One of my lifelong dear friends some years ago began blacking out in public. He was diagnosed with type-2 diabetes and immediately went into rescue mode. He joined a gym and hired a trainer and became dedicated to eating right. Within months the diabetes subsided and he was able to go off insulin. He had developed impressive musculature and expressed wonderment at how strong and fit he felt. He felt reborn, but perhaps more importantly, because by his own will he had more or less conquered a deadly disease, he felt substantially empowered. Recently we spoke on the phone and he is no longer going to the gym or eating responsibly, and of course the diabetes is back. He brushes off any worry about blindness, amputation, diabetic coma or other catastrophe looming on the horizon. When I questioned him he made it clear it wasn’t up for discussion. I am bereft. What the fuck is he thinking?

So this made me wonder if indeed this willing intentional rush toward premature old age and painful death might be due to some instinctive genetic trigger that allows for old people to cheerfully move off this earth to make way for the young. What else could possibly explain the bizarre and troubling nature of people willfully hobbling themselves with illness and disability as they age, accelerating their demise? 

Saturday, May 27, 2017

Zac Efron Is Too Buff, Proclaims VULTURE

All writers reveal themselves, for better or for worse, by what they choose to write about.

This New York Magazine writer’s meltdown tells me that the further up the ladder men climb in pursuit of a personal ideal (which is entirely their business) the more inadequate this writer feels. He’s decided he can’t compete, so his fight-back strategy is to denigrate. He has the hubris to proclaim that he gets to set the limits by which others must adhere, that enough is enough when it comes to men, specifically movie stars, exceeding his own personal limitations as to what is appropriate musculature/buffness.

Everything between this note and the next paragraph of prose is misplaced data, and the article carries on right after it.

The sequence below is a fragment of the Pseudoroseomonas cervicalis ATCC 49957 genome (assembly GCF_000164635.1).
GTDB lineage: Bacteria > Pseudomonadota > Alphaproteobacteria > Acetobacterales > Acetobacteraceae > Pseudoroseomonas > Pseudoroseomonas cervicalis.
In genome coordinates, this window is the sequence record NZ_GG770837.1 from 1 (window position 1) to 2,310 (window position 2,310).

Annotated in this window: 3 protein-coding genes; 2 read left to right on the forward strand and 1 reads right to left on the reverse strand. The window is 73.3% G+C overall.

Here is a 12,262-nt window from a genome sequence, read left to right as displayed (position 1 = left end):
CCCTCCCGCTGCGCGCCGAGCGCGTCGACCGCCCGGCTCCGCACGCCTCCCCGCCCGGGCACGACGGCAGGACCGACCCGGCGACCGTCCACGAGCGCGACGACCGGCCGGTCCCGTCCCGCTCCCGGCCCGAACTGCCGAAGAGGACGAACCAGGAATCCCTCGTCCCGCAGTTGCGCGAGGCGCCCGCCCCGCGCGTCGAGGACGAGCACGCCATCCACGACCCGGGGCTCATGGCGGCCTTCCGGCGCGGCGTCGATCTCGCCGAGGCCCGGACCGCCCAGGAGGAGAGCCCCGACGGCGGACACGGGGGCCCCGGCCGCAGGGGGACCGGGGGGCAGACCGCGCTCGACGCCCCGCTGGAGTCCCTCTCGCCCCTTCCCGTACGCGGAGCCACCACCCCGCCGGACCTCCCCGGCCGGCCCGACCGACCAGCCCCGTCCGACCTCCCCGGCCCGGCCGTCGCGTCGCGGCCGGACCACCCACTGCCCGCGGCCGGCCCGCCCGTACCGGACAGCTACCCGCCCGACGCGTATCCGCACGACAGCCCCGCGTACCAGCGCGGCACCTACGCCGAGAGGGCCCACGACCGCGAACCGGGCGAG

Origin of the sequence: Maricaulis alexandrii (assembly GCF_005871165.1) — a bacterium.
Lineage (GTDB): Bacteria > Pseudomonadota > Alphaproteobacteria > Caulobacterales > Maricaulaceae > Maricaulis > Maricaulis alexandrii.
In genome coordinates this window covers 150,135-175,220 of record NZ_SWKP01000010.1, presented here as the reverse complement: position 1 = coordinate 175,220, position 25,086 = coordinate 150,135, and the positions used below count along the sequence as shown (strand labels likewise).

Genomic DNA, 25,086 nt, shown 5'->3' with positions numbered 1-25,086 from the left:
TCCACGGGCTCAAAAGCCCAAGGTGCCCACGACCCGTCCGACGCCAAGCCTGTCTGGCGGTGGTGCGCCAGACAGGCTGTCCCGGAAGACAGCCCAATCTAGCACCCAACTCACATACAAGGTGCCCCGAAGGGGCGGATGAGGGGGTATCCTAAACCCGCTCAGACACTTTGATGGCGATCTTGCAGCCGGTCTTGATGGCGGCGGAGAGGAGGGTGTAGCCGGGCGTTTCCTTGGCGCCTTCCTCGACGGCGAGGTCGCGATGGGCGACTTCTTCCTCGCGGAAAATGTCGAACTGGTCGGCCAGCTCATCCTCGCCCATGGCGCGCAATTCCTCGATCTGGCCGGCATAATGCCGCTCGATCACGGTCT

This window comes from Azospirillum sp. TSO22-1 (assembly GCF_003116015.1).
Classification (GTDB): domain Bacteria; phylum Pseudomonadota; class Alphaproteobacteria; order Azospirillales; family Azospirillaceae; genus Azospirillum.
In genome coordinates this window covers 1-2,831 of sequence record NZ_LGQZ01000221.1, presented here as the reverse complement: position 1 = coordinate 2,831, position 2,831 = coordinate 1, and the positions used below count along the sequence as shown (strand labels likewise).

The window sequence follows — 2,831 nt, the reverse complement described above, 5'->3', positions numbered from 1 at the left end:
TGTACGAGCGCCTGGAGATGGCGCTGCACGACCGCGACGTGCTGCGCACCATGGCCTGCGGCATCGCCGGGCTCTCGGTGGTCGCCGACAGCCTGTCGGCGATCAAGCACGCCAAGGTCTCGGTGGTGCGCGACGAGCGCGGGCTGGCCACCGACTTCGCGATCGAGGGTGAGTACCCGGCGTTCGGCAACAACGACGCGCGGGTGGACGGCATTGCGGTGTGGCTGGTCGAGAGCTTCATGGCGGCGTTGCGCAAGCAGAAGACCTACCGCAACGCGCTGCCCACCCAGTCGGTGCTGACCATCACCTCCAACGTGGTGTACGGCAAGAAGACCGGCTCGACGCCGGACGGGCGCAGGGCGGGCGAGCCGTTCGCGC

My advice to writer Jung is, first of all, shut up: don’t be stupid enough to reveal your inadequacies for all the world to see, and number two, get your insecure lazy ass to the gym. 

Tuesday, May 16, 2017

As I Inch Closer To 70...

I posted a new video on YouTube encouraging people to stay fit as they age so as not to end up in a real pickle. Poor health makes every problem worse.

Saturday, May 13, 2017

Never Stop Learning

Another old person on TV this week excused himself from the idea of weight training because of the “risk factor,” as in, fear of injury. Of course like any other new and unfamiliar activity, a smart person does their research before setting out on a new endeavor to avoid mistakes and setbacks, and fitness activity is no different.

But again, this is just an excuse. People get run over crossing the street every day, but few people refuse to cross the street because of this. Nearly 1.3 million people die in car crashes every year, but this "risk factor" doesn’t stop us from driving, does it?

Doing your homework by spending time vetting YouTube videos on the subject, of which there are thousands, can be of great benefit whether you're new to the game or an old hand. Yes, there are some idiots on YouTube telling you to do things no logical person would do. And there are some guys with amazing bodies who perform their exercises wrong.

So how does a newbie discern the good advice and instruction from the bad? By comparison, by making a habit of watching and comparing and learning, by rejecting the over-zealous boastful macho guys for the more even-keeled.